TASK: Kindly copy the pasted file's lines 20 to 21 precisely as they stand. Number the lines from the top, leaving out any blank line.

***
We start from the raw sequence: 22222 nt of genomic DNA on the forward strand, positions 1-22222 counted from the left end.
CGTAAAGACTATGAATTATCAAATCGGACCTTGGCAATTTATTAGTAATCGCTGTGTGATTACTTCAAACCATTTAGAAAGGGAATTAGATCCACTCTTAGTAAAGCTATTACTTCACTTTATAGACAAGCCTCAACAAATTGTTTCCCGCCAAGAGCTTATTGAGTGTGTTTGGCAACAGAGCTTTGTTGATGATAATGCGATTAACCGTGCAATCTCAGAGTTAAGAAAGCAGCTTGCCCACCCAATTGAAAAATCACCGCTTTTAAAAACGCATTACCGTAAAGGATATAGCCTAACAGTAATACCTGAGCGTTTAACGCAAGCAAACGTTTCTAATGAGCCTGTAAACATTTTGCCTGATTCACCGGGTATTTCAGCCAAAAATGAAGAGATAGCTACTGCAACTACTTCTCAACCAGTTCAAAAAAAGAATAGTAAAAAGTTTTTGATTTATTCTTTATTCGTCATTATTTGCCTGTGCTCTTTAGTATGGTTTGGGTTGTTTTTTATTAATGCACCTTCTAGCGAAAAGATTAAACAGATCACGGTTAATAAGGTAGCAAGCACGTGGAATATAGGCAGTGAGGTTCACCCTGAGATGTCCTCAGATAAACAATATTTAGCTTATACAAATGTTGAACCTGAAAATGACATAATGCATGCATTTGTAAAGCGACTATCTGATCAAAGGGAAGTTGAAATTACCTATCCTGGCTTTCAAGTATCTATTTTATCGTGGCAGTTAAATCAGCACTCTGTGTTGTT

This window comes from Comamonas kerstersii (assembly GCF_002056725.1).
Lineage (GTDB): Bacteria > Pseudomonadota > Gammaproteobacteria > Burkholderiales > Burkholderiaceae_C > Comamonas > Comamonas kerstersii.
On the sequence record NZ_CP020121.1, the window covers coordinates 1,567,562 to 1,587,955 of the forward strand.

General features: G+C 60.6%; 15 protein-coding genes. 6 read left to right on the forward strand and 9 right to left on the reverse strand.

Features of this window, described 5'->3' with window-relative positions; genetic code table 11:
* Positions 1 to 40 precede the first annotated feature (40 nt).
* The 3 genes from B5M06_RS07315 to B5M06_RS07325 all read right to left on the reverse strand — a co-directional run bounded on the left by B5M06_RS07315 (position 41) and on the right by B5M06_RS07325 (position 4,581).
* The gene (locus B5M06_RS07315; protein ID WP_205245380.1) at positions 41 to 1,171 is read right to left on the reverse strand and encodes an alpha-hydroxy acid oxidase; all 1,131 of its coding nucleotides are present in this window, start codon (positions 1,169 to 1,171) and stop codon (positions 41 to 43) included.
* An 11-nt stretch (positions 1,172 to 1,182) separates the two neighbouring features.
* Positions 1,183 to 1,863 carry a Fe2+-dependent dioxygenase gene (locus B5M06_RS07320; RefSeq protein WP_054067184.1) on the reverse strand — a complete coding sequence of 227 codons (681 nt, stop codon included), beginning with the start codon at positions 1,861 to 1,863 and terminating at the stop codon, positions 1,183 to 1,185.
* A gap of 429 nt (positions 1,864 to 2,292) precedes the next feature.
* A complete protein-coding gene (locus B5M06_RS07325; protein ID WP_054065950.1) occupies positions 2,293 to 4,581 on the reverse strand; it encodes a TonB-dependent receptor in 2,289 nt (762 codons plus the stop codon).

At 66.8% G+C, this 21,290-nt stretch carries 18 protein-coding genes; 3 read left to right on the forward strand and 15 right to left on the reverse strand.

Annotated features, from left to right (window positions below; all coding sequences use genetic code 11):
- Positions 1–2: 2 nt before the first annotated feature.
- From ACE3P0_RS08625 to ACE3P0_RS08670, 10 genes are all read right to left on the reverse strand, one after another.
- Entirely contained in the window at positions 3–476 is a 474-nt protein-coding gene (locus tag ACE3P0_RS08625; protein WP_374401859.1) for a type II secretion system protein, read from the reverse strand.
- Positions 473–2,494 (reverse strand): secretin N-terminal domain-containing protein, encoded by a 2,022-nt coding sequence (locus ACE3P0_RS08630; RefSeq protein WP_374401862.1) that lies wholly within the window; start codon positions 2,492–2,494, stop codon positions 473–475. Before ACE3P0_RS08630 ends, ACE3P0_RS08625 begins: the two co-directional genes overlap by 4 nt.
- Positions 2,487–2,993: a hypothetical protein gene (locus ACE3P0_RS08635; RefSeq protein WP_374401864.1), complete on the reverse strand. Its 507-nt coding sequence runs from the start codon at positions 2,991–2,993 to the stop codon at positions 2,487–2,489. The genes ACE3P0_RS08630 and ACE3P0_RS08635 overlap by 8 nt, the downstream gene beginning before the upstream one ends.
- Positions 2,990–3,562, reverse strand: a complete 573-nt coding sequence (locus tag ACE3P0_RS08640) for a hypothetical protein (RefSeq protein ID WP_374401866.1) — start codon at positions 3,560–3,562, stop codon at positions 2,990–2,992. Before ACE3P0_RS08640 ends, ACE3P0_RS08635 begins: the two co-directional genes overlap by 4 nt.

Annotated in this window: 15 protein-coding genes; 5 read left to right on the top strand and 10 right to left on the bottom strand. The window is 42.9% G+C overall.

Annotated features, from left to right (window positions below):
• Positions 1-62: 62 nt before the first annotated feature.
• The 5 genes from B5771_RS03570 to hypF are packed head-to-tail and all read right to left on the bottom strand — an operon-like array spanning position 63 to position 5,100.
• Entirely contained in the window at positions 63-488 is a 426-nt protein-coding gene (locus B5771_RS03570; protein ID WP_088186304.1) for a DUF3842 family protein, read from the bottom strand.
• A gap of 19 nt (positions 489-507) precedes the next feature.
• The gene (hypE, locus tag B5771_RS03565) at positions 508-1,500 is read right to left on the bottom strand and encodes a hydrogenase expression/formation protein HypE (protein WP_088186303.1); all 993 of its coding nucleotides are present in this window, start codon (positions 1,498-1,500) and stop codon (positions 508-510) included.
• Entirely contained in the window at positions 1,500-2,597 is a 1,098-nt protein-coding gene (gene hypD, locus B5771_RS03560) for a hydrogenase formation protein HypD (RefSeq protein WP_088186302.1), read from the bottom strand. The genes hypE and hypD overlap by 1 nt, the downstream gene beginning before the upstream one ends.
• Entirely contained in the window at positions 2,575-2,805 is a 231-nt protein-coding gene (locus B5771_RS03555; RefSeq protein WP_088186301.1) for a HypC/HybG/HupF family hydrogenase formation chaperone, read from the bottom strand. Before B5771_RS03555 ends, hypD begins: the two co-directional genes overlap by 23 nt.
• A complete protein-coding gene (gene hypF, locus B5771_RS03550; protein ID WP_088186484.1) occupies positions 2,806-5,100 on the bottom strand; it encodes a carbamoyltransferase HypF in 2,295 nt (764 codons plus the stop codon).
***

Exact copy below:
- Positions 473–2,494 (reverse strand): secretin N-terminal domain-containing protein, encoded by a 2,022-nt coding sequence (locus ACE3P0_RS08630; RefSeq protein WP_374401862.1) that lies wholly within the window; start codon positions 2,492–2,494, stop codon positions 473–475. Before ACE3P0_RS08630 ends, ACE3P0_RS08625 begins: the two co-directional genes overlap by 4 nt.
- Positions 2,487–2,993: a hypothetical protein gene (locus ACE3P0_RS08635; RefSeq protein WP_374401864.1), complete on the reverse strand. Its 507-nt coding sequence runs from the start codon at positions 2,991–2,993 to the stop codon at positions 2,487–2,489. The genes ACE3P0_RS08630 and ACE3P0_RS08635 overlap by 8 nt, the downstream gene beginning before the upstream one ends.